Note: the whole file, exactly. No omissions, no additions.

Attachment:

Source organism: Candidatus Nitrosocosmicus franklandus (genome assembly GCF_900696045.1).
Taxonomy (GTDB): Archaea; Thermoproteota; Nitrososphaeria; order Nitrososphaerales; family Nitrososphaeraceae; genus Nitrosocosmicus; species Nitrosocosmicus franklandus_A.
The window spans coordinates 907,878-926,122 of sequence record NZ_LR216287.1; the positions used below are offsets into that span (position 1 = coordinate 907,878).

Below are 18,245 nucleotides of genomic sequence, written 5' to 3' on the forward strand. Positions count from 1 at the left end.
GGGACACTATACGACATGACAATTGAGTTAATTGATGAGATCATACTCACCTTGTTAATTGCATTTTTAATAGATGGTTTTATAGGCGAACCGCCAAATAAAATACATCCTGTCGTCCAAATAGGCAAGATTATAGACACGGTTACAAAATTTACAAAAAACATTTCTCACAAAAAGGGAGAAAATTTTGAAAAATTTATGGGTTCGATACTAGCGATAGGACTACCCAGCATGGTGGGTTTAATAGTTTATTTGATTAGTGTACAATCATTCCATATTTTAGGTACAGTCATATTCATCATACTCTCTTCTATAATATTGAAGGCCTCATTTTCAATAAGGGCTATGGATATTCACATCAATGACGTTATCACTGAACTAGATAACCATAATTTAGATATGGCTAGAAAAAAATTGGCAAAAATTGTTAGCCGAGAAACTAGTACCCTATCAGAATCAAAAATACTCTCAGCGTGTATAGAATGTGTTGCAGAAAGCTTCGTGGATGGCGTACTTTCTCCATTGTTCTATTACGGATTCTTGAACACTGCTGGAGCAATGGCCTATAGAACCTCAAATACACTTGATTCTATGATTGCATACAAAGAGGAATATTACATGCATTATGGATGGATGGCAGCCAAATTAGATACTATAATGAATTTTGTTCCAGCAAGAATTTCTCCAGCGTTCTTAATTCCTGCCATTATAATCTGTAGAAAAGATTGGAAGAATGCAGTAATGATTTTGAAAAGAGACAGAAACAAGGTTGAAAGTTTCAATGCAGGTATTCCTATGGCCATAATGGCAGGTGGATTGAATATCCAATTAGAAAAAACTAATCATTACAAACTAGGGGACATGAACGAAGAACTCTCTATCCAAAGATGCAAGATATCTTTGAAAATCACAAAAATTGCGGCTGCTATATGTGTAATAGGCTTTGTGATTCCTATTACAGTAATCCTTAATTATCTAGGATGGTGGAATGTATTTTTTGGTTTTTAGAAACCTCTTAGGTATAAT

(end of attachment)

Source organism: Candidatus Nitrosocosmicus franklandus (genome assembly GCF_900696045.1).
Taxonomy (GTDB): Archaea; Thermoproteota; Nitrososphaeria; order Nitrososphaerales; family Nitrososphaeraceae; genus Nitrosocosmicus; species Nitrosocosmicus franklandus_A.
The window spans coordinates 907,878-926,122 of sequence record NZ_LR216287.1; the positions used below are offsets into that span (position 1 = coordinate 907,878).

Below are 18,245 nucleotides of genomic sequence, written 5' to 3' on the forward strand. Positions count from 1 at the left end.
GGGACACTATACGACATGACAATTGAGTTAATTGATGAGATCATACTCACCTTGTTAATTGCATTTTTAATAGATGGTTTTATAGGCGAACCGCCAAATAAAATACATCCTGTCGTCCAAATAGGCAAGATTATAGACACGGTTACAAAATTTACAAAAAACATTTCTCACAAAAAGGGAGAAAATTTTGAAAAATTTATGGGTTCGATACTAGCGATAGGACTACCCAGCATGGTGGGTTTAATAGTTTATTTGATTAGTGTACAATCATTCCATATTTTAGGTACAGTCATATTCATCATACTCTCTTCTATAATATTGAAGGCCTCATTTTCAATAAGGGCTATGGATATTCACATCAATGACGTTATCACTGAACTAGATAACCATAATTTAGATATGGCTAGAAAAAAATTGGCAAAAATTGTTAGCCGAGAAACTAGTACCCTATCAGAATCAAAAATACTCTCAGCGTGTATAGAATGTGTTGCAGAAAGCTTCGTGGATGGCGTACTTTCTCCATTGTTCTATTACGGATTCTTGAACACTGCTGGAGCAATGGCCTATAGAACCTCAAATACACTTGATTCTATGATTGCATACAAAGAGGAATATTACATGCATTATGGATGGATGGCAGCCAAATTAGATACTATAATGAATTTTGTTCCAGCAAGAATTTCTCCAGCGTTCTTAATTCCTGCCATTATAATCTGTAGAAAAGATTGGAAGAATGCAGTAATGATTTTGAAAAGAGACAGAAACAAGGTTGAAAGTTTCAATGCAGGTATTCCTATGGCCATAATGGCAGGTGGATTGAATATCCAATTAGAAAAAACTAATCATTACAAACTAGGGGACATGAACGAAGAACTCTCTATCCAAAGATGCAAGATATCTTTGAAAATCACAAAAATTGCGGCTGCTATATGTGTAATAGGCTTTGTGATTCCTATTACAGTAATCCTTAATTATCTAGGATGGTGGAATGTATTTTTTGGTTTTTAGAAACCTCTTAGGTATAAT